The Russian Revolution: Events that shook the world



Events that shook the world

By James Vassilopoulos

"Besides the organised and peaceful demonstrations there were many of a different kind — tumultuous, ardent, violent, anarchical, drawing in hundreds of thousands, even millions of participants — the succession of these demonstrations marking the advance of the revolution.

"Every street corner was a public tribune. In railway trains, street cars, always the spurting up of impromptu debate, everywhere ... What a marvelous sight to see the Putilov factory pour out its 40,000 to listen to Social Democrats, Socialist Revolutionaries, Anarchists, anybody, whatever they had to say, as long as they could talk."

This is how US socialist John Reed, the author of the famous eyewitness account, Ten Days that Shook the World, described the excitement of the 1917 Russian Revolution.

On October 25 (November 7 on our calendar), 1917, the Russian people overthrew the capitalist government of Alexander Kerensky and established the first workers' state in history. November 7 this year marks the 81st anniversary of the Russian Revolution. While the progressive policies introduced by the Bolsheviks, the left-wing party which led the revolution, were later partially reversed by Stalin and today have been almost completely lost in the current process of capitalist restoration, the 1917 Russian Revolution holds many inspiring lessons for those struggling for a better world.

War and crisis

Russia in 1917 was in the grip of a severe crisis caused by being embroiled in World War I. Hundreds of thousands of Russians died (as did 10 million working people from all countries) in that slaughter. Millions were starving. Peasants, 70% of the population, could barely survive with the little land they owned or rented.

Workers worked an average day of 10 hours, not including overtime. In Petrograd, the capital of Russia, average wages were just a third of what was needed to feed, clothe and house a family.

PictureLiving conditions were atrocious. Only 9% of houses were connected to drains, just 12.5% had access to a water supply system. In 1912, the average number of people per apartment in Moscow was 8.7.

This is how one Russian historian described the situation of workers: "In the Moscow textile factories, 134 women in 1000 had tuberculosis. In addition there was an epidemic, which the doctors qualified as 'traumatic' and entirely 'proletarian': work injuries ... In one textile factory, in a three year period, only one in three workers had not been injured."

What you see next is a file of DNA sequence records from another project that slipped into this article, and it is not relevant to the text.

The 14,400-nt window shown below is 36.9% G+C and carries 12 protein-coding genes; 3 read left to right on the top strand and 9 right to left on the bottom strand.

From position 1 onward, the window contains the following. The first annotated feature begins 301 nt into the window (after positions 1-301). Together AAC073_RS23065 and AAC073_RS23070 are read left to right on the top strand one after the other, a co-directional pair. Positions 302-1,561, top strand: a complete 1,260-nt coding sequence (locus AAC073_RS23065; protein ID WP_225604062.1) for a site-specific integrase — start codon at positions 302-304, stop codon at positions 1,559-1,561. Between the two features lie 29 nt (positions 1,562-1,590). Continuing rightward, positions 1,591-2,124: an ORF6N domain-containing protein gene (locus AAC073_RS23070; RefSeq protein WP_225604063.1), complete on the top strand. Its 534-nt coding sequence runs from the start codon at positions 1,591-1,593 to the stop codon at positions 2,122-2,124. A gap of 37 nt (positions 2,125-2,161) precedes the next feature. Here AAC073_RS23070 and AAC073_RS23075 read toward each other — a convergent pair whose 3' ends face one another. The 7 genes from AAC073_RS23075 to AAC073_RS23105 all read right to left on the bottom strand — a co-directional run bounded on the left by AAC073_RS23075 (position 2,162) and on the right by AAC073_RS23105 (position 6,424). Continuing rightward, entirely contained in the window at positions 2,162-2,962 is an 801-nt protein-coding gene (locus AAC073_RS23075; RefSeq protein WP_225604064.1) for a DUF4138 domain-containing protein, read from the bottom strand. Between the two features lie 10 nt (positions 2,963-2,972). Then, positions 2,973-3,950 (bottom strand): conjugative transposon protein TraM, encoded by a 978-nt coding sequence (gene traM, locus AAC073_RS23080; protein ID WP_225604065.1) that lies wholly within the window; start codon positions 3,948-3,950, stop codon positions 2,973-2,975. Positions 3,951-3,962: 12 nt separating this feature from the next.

At the beginning of 1917, the dictator Tsar Nicholas II ruled Russia on behalf of the big landowners. There was no democracy, not even a parliament. Eighty per cent of the budget went to the army and other bodies of the repressive state. Many of the nations which Russia ruled, like Lithuania and Poland, were not even allowed to speak their own language.

In February, striking women textile workers lit the spark of this volatile social time bomb with their International Women's Day protest. On February 24, 50% of all workers in Petrograd, about 200,000, were on strike. They demanded bread, immediate peace and "Down with the Tsar".

The next day the strike wave became a general strike. The military garrison sided with the protesters and the mutiny spread. On February 27, the dictatorship was overthrown.

Two powers

There were now two forms of government which could fill the political vacuum: the unelected provisional government of Prince Lvov, backed by the emerging bourgeoisie, and the soviets — local councils in factories, neighbourhoods and across cities, in which working people ran things themselves. Soldiers at the front also began to elect their officers and set up soviets.

These bodies were run according to the principles of direct democracy and participation. Deputies could be recalled by their electors, unlike capitalist parliamentarians.

The soviets at this stage were dominated by the reformist Mensheviks, a party similar to the ALP, and the Socialist Revolutionaries, a peasant party. Soon these parties decided to take part in the provisional government, which was continuing Russia's participation in the war.

On April 7, the leader of the Bolshevik Party, Vladimir Lenin, published the April Theses, in which he demanded "All Power to the Soviets" and attacked the provisional government.

In June, minister of war Alexander Kerensky launched a new offensive. Thousands more soldiers became cannon fodder in this war to divide markets between different imperialist powers. The offensive flopped.

In July the mood in the capital grew angry, 1 million protesters marching through the streets of Petrograd, almost causing the provisional government to collapse.

To keep power the government launched a wave of repression against the Bolshevik party and its working class supporters. Newspapers were banned, demonstrations were made illegal, and Bolsheviks who did not go into hiding were arrested.

Coup attempt

General Kornilov, the commander-in-chief of the armed forces, launched a coup against the provisional government and the soviets, which were still in effect sharing power. His armies marched towards Petrograd.

Workers, soldiers and peasants rose up, arms in hand, against the attempted coup. The soviets were decisive in the defence of Petrograd. Technicians in the postal and telegraph services disrupted enemy communications. Printers took charge and printed and distributed leaflets and newspapers. Workers in arms factories worked 16 hours a day to arm the people of Petrograd.